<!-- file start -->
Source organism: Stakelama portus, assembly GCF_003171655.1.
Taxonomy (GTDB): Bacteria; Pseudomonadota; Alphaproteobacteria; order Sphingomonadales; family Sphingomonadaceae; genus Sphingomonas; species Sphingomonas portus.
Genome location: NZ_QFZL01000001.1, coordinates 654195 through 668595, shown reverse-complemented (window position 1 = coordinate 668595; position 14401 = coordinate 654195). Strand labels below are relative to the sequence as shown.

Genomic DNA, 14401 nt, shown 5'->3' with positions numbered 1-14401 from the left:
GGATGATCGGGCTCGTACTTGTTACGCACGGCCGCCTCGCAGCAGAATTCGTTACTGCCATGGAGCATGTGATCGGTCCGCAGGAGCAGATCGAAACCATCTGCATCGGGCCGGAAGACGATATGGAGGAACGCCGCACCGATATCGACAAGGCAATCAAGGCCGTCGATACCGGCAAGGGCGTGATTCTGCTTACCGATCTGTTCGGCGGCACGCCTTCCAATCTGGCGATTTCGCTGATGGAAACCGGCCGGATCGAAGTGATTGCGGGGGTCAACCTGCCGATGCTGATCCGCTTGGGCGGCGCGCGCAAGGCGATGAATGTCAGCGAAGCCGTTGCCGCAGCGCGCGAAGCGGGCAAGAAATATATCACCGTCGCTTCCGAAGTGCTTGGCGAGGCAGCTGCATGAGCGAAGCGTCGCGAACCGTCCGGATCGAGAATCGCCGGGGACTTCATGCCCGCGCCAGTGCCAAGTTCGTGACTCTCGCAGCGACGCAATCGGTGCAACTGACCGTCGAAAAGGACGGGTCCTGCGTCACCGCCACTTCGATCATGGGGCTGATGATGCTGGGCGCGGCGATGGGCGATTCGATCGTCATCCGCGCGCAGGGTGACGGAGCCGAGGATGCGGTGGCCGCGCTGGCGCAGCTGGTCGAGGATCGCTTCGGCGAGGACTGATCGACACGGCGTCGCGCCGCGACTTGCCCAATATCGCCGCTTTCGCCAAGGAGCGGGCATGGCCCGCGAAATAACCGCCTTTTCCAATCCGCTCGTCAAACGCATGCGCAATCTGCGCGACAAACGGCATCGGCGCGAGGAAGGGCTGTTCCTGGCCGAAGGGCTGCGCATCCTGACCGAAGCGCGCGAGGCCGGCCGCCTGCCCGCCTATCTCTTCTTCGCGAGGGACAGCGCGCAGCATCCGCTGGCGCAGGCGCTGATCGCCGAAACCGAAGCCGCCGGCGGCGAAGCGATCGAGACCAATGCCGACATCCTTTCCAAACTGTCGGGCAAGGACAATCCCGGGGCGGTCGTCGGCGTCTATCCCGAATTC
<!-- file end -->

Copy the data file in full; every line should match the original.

Source organism: Stakelama portus, assembly GCF_003171655.1.
Taxonomy (GTDB): Bacteria; Pseudomonadota; Alphaproteobacteria; order Sphingomonadales; family Sphingomonadaceae; genus Sphingomonas; species Sphingomonas portus.
Genome location: NZ_QFZL01000001.1, coordinates 654195 through 668595, shown reverse-complemented (window position 1 = coordinate 668595; position 14401 = coordinate 654195). Strand labels below are relative to the sequence as shown.

Genomic DNA, 14401 nt, shown 5'->3' with positions numbered 1-14401 from the left:
GGATGATCGGGCTCGTACTTGTTACGCACGGCCGCCTCGCAGCAGAATTCGTTACTGCCATGGAGCATGTGATCGGTCCGCAGGAGCAGATCGAAACCATCTGCATCGGGCCGGAAGACGATATGGAGGAACGCCGCACCGATATCGACAAGGCAATCAAGGCCGTCGATACCGGCAAGGGCGTGATTCTGCTTACCGATCTGTTCGGCGGCACGCCTTCCAATCTGGCGATTTCGCTGATGGAAACCGGCCGGATCGAAGTGATTGCGGGGGTCAACCTGCCGATGCTGATCCGCTTGGGCGGCGCGCGCAAGGCGATGAATGTCAGCGAAGCCGTTGCCGCAGCGCGCGAAGCGGGCAAGAAATATATCACCGTCGCTTCCGAAGTGCTTGGCGAGGCAGCTGCATGAGCGAAGCGTCGCGAACCGTCCGGATCGAGAATCGCCGGGGACTTCATGCCCGCGCCAGTGCCAAGTTCGTGACTCTCGCAGCGACGCAATCGGTGCAACTGACCGTCGAAAAGGACGGGTCCTGCGTCACCGCCACTTCGATCATGGGGCTGATGATGCTGGGCGCGGCGATGGGCGATTCGATCGTCATCCGCGCGCAGGGTGACGGAGCCGAGGATGCGGTGGCCGCGCTGGCGCAGCTGGTCGAGGATCGCTTCGGCGAGGACTGATCGACACGGCGTCGCGCCGCGACTTGCCCAATATCGCCGCTTTCGCCAAGGAGCGGGCATGGCCCGCGAAATAACCGCCTTTTCCAATCCGCTCGTCAAACGCATGCGCAATCTGCGCGACAAACGGCATCGGCGCGAGGAAGGGCTGTTCCTGGCCGAAGGGCTGCGCATCCTGACCGAAGCGCGCGAGGCCGGCCGCCTGCCCGCCTATCTCTTCTTCGCGAGGGACAGCGCGCAGCATCCGCTGGCGCAGGCGCTGATCGCCGAAACCGAAGCCGCCGGCGGCGAAGCGATCGAGACCAATGCCGACATCCTTTCCAAACTGTCGGGCAAGGACAATCCCGGGGCGGTCGTCGGCGTCTATCCCGAATTC